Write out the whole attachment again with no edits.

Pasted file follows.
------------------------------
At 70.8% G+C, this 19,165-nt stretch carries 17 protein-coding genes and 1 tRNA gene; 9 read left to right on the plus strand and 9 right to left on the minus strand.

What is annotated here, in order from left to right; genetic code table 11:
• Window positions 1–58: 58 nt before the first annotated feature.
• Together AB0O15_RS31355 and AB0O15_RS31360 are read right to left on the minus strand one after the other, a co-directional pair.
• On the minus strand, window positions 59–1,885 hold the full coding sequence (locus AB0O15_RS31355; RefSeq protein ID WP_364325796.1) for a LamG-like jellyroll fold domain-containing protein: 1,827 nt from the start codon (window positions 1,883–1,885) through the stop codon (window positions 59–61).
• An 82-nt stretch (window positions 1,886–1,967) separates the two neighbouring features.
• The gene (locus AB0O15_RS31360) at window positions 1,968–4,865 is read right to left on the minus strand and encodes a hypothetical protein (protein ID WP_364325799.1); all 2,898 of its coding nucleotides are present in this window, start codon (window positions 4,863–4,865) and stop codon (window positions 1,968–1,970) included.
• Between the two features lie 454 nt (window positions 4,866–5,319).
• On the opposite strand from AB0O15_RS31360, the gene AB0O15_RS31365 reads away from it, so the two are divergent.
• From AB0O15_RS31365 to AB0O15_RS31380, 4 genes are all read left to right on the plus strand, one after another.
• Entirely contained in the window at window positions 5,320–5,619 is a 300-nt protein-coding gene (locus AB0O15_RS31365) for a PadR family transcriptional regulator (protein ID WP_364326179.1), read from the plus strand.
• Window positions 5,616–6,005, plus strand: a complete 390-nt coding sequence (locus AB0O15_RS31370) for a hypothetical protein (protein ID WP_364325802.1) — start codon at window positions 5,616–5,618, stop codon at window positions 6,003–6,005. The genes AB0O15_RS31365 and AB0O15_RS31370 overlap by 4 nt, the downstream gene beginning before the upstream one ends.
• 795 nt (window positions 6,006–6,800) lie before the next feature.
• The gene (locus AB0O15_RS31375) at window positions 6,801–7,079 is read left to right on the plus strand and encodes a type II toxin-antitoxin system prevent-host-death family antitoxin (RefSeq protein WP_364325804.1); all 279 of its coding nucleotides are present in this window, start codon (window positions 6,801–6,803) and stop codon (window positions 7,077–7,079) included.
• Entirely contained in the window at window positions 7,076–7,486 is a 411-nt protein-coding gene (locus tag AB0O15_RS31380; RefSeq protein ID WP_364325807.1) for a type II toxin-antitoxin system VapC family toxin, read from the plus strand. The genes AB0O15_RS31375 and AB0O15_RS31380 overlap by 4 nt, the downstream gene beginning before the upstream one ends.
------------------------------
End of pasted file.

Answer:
At 70.8% G+C, this 19,165-nt stretch carries 17 protein-coding genes and 1 tRNA gene; 9 read left to right on the plus strand and 9 right to left on the minus strand.

What is annotated here, in order from left to right; genetic code table 11:
• Window positions 1–58: 58 nt before the first annotated feature.
• Together AB0O15_RS31355 and AB0O15_RS31360 are read right to left on the minus strand one after the other, a co-directional pair.
• On the minus strand, window positions 59–1,885 hold the full coding sequence (locus AB0O15_RS31355; RefSeq protein ID WP_364325796.1) for a LamG-like jellyroll fold domain-containing protein: 1,827 nt from the start codon (window positions 1,883–1,885) through the stop codon (window positions 59–61).
• An 82-nt stretch (window positions 1,886–1,967) separates the two neighbouring features.
• The gene (locus AB0O15_RS31360) at window positions 1,968–4,865 is read right to left on the minus strand and encodes a hypothetical protein (protein ID WP_364325799.1); all 2,898 of its coding nucleotides are present in this window, start codon (window positions 4,863–4,865) and stop codon (window positions 1,968–1,970) included.
• Between the two features lie 454 nt (window positions 4,866–5,319).
• On the opposite strand from AB0O15_RS31360, the gene AB0O15_RS31365 reads away from it, so the two are divergent.
• From AB0O15_RS31365 to AB0O15_RS31380, 4 genes are all read left to right on the plus strand, one after another.
• Entirely contained in the window at window positions 5,320–5,619 is a 300-nt protein-coding gene (locus AB0O15_RS31365) for a PadR family transcriptional regulator (protein ID WP_364326179.1), read from the plus strand.
• Window positions 5,616–6,005, plus strand: a complete 390-nt coding sequence (locus AB0O15_RS31370) for a hypothetical protein (protein ID WP_364325802.1) — start codon at window positions 5,616–5,618, stop codon at window positions 6,003–6,005. The genes AB0O15_RS31365 and AB0O15_RS31370 overlap by 4 nt, the downstream gene beginning before the upstream one ends.
• 795 nt (window positions 6,006–6,800) lie before the next feature.
• The gene (locus AB0O15_RS31375) at window positions 6,801–7,079 is read left to right on the plus strand and encodes a type II toxin-antitoxin system prevent-host-death family antitoxin (RefSeq protein WP_364325804.1); all 279 of its coding nucleotides are present in this window, start codon (window positions 6,801–6,803) and stop codon (window positions 7,077–7,079) included.
• Entirely contained in the window at window positions 7,076–7,486 is a 411-nt protein-coding gene (locus tag AB0O15_RS31380; RefSeq protein ID WP_364325807.1) for a type II toxin-antitoxin system VapC family toxin, read from the plus strand. The genes AB0O15_RS31375 and AB0O15_RS31380 overlap by 4 nt, the downstream gene beginning before the upstream one ends.